More CRP land expires than enrolled, FSA says
By JOHN O'CONNELL
Much more acreage is set to expire Sept. 30 from the federal Conservation Reserve Program than was awarded during the recent general signup period, according to the Farm Service Agency.
Nationally, 1.7 million acres were accepted into the program, compared with 3.3 million expiring acres. The 1.6 million-acre reduction will bring total participation in the U.S. CRP program down to 25.4 million acres.
New contracts were awarded for 50,954 Idaho acres, compared with 63,000 scheduled to expire from the program, said Ron Abbott, farm programs chief with Idaho FSA.
"We had very few rejections," Abbott said.
Acres will also be down substantially in Washington, where 1,319 offers were accepted for a total of 198,659 acres, but 253,842 acres will expire. Only 27 Washington contracts were rejected. Oregon is the exception, with 337 offers accepted totaling 59,519 acres, compared with 56,477 acres expiring. Just 11 Oregon contracts were rejected.
"Guys can make as much or more growing a crop than they can putting it in CRP," Abbott said.
Bonneville County topped Idaho for most new CRP land at 15,945 acres, but is also poised to lose 19,900 acres when contracts expire. Fremont County, with 5,542 acres awarded, was second on the list for new contracts, but has 7,215 acres set to expire.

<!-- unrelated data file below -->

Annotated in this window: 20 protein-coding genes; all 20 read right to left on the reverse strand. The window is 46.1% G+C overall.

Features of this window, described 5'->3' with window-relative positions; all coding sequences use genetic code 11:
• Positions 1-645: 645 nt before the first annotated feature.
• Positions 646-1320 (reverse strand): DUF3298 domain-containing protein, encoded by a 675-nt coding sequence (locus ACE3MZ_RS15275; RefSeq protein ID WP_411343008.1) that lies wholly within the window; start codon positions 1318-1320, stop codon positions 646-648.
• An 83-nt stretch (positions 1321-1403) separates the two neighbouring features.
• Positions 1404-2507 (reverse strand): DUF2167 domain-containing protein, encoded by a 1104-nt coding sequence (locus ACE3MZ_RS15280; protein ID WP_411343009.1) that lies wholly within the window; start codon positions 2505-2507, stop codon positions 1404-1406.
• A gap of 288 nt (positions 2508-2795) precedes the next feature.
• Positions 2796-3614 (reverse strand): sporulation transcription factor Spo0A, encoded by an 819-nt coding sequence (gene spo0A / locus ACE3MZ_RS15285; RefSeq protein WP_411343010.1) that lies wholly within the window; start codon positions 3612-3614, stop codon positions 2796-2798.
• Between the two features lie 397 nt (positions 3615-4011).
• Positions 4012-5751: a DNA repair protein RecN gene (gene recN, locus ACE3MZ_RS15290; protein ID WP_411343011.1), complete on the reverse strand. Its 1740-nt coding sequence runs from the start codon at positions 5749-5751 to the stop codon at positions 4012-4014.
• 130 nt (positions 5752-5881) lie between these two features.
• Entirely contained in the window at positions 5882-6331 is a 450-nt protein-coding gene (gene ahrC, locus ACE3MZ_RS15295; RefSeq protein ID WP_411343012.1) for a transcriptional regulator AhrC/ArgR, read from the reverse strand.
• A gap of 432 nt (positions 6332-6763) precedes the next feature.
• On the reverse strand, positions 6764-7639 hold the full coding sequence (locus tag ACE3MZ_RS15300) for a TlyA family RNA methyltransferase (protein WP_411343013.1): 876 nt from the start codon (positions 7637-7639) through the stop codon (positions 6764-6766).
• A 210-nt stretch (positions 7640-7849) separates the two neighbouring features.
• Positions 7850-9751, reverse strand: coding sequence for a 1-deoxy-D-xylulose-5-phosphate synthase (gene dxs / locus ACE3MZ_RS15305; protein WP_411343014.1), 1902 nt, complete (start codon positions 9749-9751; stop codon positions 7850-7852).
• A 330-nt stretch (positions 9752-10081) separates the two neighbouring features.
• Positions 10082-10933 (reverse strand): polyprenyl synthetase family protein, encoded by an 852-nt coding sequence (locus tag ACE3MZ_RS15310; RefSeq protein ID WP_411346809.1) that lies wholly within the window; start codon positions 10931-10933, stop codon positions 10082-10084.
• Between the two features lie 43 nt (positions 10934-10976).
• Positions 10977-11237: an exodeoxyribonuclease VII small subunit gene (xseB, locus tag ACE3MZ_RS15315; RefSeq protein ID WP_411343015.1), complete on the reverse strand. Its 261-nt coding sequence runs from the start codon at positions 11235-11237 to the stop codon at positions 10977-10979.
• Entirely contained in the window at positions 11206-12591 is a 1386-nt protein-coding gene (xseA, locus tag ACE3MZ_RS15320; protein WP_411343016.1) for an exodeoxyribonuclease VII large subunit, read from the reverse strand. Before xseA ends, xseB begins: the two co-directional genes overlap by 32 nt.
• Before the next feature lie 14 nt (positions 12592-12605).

The deadline for the general signup was June 14, and contracts will be finalized with producers between now and Sept. 6, Abbott said. He said producers who won contracts may still opt out of the program but would incur a fine of 25 percent of the value of the first year of their contracts.
CRP awards yearly rental payments to growers in exchange for taking environmentally sensitive land out of production and planting species that improve environmental health and quality. Contracts of 10-15 years are accepted based on scores, derived from erodibility of a grower's land and the scope of the investment a grower is willing to make on environmental improvements.
Although there was little competition for available acres this year, Abbott said Idaho growers offered high-scoring contracts, nonetheless. The federal government set the minimum Environmental Benefits Index, used to rank CRP offers, at 209.
"I would say the average EBI was 250. We have some into the 300s," Abbott said. "They weren't trying to short this thing. They wanted to make sure their ground got back in. People are giving us a lot of benefits for the program."
Abbott said much of Idaho's lost CRP acreage should be offset by land retirement programs with continuous enrollment, including State Acres for Wildlife Enhancement and the Conservation Reserve Enhancement Program. He said southeast Idaho's SAFE program, intended to provide sharp-tailed grouse habitat, is approaching 100,000 acres, and there's substantial interest in a new SAFE program in northern Idaho.
Lois Loop, farm program specialist with Oregon FSA, said many of her state's EBI scores were in the middle 300s, and several producers offered to create rare and declining habitat or to plant flowering plants to benefit pollinators to obtain extra points. In addition to increasing its CRP acreage, Loop said Oregon has been expanding its CREP program, which now includes 40,000 acres managed to provide buffers along riparian areas.
"I would expect by the end of the year to have another 1,000 acres signed up (in CREP)," Loop said. "There are more choices as to where to put your ground to be able to benefit ecological needs."